Written by Marie Travers & January Bill of Bird AllyX

Bird Ally X is a group of experienced wildlife caregivers dedicated to rescue, rehabilitation, education and advocacy. Since 2018, the nonprofit organization has partnered with the Klamath Basin National Wildlife Refuge along with Focus Wildlife to provide emergency rehabilitation during botulism outbreaks. The first year we cared for 494 birds; last year it was 233. But just like so much of life in 2020, this year’s outbreak was unprecedented in scope and scale, epic in both volume and complexity. 

Long-time refuge staff say it was the worst botulism event at KBNWR in decades, with an estimated 40,000-plus birds perishing due to heat, drought and lack of water on the refuge.

On July 15th, 2020 Focus Wildlife and Bird Ally X set up the field hospital. The following day, the first two avian botulism infected birds were delivered to the hospital, a full month earlier than in previous years. Area wildfires restricted bird collection, allowing the disease to spread unchecked at the beginning of the response. Once search and collection was in full force in early August, the number of birds coming in skyrocketed, averaging 75 birds a day. One day we received 179 birds. Over the next 75 days, a total of 3,179 waterbirds were admitted and treated, a 544% increase in patients from 2019. Of the birds surviving the first 24 hours, 78% were released. Because of the continuous influx of unprecedented numbers of impacted birds, the hospital was in constant state of expansion and modification.

COVID made the response much more complicated. Our plan was to keep our bubble as small as possible by hiring interns rather than relying wholly on volunteers. As a staff of two, we knew it would be a long haul to October and we had to stay healthy. With one intern at the outset, we hired another after a few weeks and several more in the following weeks. We also had a few incredibly dedicated volunteers who have worked every botulism response with us—they drove from the Bay Area and paid for their own food and lodging to join the effort. A few local volunteers helped at the hospital, cleaning, doing laundry and data entry. The small but mighty team consisted of two to nine people working each day. The work hours were incredible, totaling 4,698 hours in all. By comparison, during the 2007 Cosco Busan oil spill in the San Francisco Bay, 400 volunteers cared for 1,100 birds.

Soon we had hundreds of ducks and shorebirds at the MASH hospital to care for, and released birds on a daily basis to make room for the new ones arriving each afternoon. Our days ran together and were the same, resembling “Groundhog Day:” feed birds, clean, swim birds, move birds, dry birds, intake birds, release evaluations. Each new day also threw us some kind of crazy curveball.

Just like so many hospitals treating coronavirus patients, our MASH hospital reached maximum capacity. With so many birds coming in, we spent nights fundraising to buy additional enclosures and pay for the interns now desperately needed. These funds were essential to expanding the capacity of care and treatment for the botulism response. Donations and grant funds were used to purchase and build additional enclosures (including conditioning pools and predator-proof permanent enclosures) as well as rehabilitation treatment equipment and supplies. Donations were also critical in helping pay stipends for interns, whose help was vital at this time.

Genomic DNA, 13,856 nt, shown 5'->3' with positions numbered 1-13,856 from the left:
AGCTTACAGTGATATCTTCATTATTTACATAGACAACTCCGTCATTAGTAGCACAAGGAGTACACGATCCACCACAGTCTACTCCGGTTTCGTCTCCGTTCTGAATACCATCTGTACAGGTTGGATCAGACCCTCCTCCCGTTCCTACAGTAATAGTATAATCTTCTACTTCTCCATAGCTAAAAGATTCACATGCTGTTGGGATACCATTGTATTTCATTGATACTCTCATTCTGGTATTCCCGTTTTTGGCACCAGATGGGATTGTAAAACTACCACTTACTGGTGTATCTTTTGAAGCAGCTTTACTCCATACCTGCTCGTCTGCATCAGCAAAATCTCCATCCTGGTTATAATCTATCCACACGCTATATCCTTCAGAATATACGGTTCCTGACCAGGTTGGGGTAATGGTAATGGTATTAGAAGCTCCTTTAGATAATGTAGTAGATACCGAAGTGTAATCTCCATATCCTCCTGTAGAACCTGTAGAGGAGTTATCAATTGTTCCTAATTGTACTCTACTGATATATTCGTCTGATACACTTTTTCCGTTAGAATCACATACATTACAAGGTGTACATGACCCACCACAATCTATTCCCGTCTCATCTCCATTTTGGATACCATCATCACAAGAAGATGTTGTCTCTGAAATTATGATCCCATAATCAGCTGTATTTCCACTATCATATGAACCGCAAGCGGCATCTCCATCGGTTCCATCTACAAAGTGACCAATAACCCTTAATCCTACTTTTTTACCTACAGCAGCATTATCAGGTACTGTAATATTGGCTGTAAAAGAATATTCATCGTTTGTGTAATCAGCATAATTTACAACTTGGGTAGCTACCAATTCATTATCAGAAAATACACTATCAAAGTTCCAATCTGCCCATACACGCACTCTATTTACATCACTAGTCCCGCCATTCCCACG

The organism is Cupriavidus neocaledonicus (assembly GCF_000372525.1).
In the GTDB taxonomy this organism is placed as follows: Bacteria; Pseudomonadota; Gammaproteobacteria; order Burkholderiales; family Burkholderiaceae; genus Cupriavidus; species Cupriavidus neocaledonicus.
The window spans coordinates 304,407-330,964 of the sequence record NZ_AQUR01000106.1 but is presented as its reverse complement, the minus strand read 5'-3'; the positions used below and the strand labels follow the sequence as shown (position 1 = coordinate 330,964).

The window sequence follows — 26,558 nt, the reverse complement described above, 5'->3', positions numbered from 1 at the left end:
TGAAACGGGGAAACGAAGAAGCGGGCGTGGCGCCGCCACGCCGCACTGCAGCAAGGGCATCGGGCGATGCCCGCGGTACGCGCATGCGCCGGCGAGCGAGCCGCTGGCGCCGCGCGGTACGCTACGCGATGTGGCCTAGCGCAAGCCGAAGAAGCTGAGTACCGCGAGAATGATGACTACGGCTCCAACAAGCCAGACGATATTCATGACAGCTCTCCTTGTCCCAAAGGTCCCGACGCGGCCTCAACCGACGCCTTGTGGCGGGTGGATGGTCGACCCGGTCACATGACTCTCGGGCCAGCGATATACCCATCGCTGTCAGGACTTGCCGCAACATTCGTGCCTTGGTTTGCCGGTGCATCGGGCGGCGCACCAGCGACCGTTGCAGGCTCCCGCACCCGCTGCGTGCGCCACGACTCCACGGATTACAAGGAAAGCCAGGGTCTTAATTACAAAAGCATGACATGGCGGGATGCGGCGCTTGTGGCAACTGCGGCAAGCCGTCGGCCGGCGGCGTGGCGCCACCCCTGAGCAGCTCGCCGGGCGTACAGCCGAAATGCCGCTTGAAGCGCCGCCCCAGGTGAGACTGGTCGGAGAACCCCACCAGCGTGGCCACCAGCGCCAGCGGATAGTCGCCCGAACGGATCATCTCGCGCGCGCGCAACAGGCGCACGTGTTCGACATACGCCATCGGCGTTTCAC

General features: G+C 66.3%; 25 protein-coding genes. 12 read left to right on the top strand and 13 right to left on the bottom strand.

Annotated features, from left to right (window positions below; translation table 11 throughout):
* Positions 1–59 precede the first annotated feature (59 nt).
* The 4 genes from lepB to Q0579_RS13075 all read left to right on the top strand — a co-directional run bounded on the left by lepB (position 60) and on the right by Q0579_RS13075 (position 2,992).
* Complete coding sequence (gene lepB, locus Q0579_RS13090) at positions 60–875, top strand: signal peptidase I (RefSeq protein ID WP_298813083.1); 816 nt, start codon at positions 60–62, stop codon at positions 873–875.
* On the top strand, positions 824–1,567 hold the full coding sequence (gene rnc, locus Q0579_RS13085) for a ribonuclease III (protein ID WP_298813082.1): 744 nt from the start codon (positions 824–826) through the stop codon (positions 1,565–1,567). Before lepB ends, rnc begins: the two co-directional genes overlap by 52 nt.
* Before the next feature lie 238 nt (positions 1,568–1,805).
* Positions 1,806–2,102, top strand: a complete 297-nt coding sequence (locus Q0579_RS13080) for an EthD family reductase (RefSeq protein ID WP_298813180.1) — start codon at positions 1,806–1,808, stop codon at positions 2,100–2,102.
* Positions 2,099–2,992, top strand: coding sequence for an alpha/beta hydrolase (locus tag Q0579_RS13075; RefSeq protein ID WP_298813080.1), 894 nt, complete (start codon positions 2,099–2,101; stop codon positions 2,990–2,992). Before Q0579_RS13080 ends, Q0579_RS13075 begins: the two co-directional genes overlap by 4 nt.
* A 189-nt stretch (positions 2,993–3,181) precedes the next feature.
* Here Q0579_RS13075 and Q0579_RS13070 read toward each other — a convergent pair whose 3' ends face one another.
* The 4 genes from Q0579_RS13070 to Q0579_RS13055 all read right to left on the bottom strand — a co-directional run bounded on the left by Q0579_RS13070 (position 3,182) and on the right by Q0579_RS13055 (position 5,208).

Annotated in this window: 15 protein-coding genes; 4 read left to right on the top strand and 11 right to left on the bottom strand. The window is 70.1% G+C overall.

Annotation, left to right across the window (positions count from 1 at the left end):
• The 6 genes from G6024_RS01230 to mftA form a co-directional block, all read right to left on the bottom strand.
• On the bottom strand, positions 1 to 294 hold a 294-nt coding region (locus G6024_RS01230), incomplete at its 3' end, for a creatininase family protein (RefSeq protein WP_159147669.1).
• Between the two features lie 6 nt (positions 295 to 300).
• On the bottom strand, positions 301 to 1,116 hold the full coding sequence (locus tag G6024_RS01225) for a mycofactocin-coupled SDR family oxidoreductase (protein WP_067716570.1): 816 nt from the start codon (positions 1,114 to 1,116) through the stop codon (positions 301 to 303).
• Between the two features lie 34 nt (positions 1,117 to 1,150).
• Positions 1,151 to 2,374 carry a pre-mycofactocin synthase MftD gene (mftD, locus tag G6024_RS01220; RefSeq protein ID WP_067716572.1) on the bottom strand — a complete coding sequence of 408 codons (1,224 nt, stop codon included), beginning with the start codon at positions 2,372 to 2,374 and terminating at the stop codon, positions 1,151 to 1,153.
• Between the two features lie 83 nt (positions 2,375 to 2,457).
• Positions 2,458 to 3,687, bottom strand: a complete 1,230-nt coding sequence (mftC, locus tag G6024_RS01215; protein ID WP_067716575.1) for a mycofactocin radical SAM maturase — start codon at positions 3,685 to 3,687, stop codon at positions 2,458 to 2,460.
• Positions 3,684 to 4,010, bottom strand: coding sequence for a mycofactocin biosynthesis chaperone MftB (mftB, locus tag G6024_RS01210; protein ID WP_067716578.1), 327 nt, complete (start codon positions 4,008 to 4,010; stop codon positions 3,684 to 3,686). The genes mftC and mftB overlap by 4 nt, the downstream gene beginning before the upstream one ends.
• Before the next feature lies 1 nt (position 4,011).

Miraculously, every single time we asked for help, we got it. Organizations and individuals stepped up in ways we could never have imagined. People offered up pools and affordable intern housing options. Volunteers sponsored intern stipends and paid for vital equipment. And several nonprofits—including Friends of Malheur NWR, Mt. Diablo Audubon and so many other awesome organizations—made significant donations that saved birds and our sanity. It was truly inspiring.

Going above and beyond

Friends of Malheur Refuge was one organization critical in supporting our ability to expand our treatment and care capacity.  As the number of birds brought to the hospital began to reach critical capacity, Friends of Malheur Refuge offered help by providing a grant of $9,260 to hire more interns and help with equipment and supplies.  A special thank you to all of the Friends of Malheur Refuge whose donations were critical to this life saving work. We are also grateful to other organizations and individuals who made our work possible including:

Klamath Basin Audubon Society
East Cascades Audubon Society
Mount Diablo Audubon Society
Willapa Hills Audubon Soviety
CAL ORE Wetlands and Waterfowl Council
Cal Waterfowl members
Robert G. Kirby Fund of Oregon Community Foundation
Black Brant Group Inc.
Bird Ally X members

The 2020 Avian Botulism Rehabilitation Team:
Laundry Team:  Fran McDermott, Molly Russell, Polly Ganong-Strahan
Interns:  Kaile Edenhofer, Jenna Farmer, Christine Impara, Molly Joyce, Erin Linton, Gage Mazet, Lindsey Sampson
Volunteer bird bander: Elizabeth Huggins
Volunteer responders: Marguerita Scannell, Nancy & Jerry Mix, Lloyd & Mattie Bill, Peg Devero, Geanie Flanigan, Rusty Rosenberg
Volunteer wildlife rehabilitator: Elissa Blair

2020 Klamath Basin National Wildlife Refuge Complex Botulism Rehabilitation Response Affiliated Award

The two wildlife rehabilitators managing the response, Marie Travers and January Bill, received the California Council for Wildlife Rehabilitators Award of Excellence for going above and beyond in the field of wildlife rehabilitation for their 2020 Avian Botulism response management.

We hope you enjoy this photo gallery of the Avian Botulism Response at Klamath Basin NWR Complex in 2020.